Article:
Nkwinti sets land reform deadline
Cape Town - All land reform farms should be "100%" productive and sustainable within the next three years, Rural Development and Land Reform Minister Gugile Nkwinti said on Tuesday.
In an effort to achieve this, the department had set aside R3.3bn for land reform, excluding its restitution programme, Nkwinti said during debate on his budget vote speech in the National Assembly.
Of this amount, R2bn had been set aside for "strategic acquisition" of about 303 612 hectares.
About R1.3bn had been set aside to ensure all land reform farms were fully functional and "100%" productive, through a recapitalisation and development programme.
His assurance came a month after he called for partners to help turn around 852 land reform projects at risk of collapse. The farms had been advertised for expressions of interest by either mentors or strategic partners who wanted to make them commercially viable and productive.
He said his department had not been successful in ensuring all 2.9 million hectares of land given to beneficiaries remained productive. The department had therefore been forced to introduce its recapitalisation programme.
Addressing MPs on Tuesday, he said the programme was thus far proving to be fruitful.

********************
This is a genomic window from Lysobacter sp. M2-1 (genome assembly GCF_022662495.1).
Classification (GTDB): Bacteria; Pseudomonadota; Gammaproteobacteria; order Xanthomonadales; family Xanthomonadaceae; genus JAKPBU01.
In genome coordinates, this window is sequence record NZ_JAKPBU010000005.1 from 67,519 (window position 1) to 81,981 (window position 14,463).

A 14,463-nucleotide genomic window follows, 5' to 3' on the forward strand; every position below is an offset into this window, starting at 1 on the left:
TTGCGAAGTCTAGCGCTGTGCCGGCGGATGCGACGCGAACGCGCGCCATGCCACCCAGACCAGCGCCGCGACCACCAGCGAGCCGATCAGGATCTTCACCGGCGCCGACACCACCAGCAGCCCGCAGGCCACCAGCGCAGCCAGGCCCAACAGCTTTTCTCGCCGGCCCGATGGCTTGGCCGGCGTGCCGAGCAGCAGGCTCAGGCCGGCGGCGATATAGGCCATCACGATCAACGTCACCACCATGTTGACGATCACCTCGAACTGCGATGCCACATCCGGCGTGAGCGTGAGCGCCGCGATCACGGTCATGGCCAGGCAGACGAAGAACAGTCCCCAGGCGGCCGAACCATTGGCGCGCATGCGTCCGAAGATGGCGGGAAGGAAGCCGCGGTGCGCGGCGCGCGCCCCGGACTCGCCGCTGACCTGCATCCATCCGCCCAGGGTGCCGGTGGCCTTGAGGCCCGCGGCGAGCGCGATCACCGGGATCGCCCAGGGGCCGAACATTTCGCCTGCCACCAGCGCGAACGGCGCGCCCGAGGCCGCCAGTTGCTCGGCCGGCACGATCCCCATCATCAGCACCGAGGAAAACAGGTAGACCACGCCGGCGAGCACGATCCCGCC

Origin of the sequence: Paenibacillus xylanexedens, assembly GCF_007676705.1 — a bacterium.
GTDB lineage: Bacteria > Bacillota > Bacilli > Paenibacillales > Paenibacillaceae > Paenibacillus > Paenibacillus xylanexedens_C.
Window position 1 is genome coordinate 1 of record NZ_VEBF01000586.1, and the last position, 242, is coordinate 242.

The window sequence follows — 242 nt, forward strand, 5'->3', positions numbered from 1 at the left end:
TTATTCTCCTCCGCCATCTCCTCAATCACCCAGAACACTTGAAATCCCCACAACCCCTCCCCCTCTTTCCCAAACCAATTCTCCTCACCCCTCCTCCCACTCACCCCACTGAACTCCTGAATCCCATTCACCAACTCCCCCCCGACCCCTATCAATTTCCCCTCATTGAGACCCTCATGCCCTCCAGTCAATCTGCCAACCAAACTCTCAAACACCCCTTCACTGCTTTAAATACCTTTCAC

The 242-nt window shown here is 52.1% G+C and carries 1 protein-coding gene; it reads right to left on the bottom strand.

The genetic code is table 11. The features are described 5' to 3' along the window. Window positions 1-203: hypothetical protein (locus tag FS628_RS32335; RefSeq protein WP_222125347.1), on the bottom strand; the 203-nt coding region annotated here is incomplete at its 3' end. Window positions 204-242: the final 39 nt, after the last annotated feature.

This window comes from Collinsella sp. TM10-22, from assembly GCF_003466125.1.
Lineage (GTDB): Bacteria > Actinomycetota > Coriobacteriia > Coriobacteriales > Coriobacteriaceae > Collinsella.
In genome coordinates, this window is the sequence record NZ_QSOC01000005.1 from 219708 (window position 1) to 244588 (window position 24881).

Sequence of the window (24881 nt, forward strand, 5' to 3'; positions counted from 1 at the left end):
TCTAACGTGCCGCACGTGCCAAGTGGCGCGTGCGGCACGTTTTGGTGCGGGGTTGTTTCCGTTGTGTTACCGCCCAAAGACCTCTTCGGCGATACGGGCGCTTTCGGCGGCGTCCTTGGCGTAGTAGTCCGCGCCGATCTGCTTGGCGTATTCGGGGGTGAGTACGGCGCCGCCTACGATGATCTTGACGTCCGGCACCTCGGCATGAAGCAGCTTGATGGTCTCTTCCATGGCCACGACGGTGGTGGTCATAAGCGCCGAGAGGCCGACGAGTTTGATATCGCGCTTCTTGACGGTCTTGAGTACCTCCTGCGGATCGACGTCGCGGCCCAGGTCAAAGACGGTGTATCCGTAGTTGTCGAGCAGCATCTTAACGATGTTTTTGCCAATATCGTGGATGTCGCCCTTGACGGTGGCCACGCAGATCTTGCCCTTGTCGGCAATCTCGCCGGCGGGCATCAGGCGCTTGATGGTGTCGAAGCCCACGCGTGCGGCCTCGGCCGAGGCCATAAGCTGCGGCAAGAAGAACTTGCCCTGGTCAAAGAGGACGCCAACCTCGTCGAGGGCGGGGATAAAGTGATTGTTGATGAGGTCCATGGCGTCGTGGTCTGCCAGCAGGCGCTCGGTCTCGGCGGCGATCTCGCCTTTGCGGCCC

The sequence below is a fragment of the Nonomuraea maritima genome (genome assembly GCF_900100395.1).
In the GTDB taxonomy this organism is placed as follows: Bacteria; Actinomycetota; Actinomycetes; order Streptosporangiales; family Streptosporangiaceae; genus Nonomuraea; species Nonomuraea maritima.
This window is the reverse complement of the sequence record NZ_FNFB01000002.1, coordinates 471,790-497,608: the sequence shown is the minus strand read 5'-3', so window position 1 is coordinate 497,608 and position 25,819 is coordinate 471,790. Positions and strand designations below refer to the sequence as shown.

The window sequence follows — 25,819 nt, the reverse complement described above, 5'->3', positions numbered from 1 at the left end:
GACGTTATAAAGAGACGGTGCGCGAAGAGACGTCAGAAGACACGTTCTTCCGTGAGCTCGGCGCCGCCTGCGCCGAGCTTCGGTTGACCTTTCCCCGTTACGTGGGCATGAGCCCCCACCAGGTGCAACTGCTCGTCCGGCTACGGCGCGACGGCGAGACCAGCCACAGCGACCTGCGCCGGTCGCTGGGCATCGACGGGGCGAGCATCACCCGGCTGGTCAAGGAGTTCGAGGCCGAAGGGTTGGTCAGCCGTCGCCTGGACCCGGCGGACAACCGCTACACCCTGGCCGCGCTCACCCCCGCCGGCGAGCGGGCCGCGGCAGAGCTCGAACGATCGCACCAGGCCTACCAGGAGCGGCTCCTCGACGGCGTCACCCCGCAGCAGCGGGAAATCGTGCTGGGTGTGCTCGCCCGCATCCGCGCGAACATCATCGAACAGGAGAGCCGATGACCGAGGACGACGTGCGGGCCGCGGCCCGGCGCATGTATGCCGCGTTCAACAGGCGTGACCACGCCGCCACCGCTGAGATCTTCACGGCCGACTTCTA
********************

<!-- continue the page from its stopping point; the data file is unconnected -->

One observation, particularly from some commercial farmers, was that the department's method of selecting strategic partners, especially as mentors, needed to be reviewed.
"They hold that in certain instances strategic partners chosen by the department are failed farmers."
Another criticism, from emerging farmers, was that the department's selection of beneficiaries of redistributed land was not helping create food security.
They complained land was often given to people who had no interest in, or ability and passion for farming.
Nkwinti said both criticisms were valid. The two groups had asked to be part of the selection processes, which the department had agreed to.
Meanwhile, Nkwinti said only R2bn had been made available for land restitution this financial year. This meant this programme would not be concluded within the next few years.
"This realisation has forced the department to reconsider its strategy. It has got to actively engage with all stakeholders, current land owners and claimants, to work out a mechanism which could ease the pressure in this regard."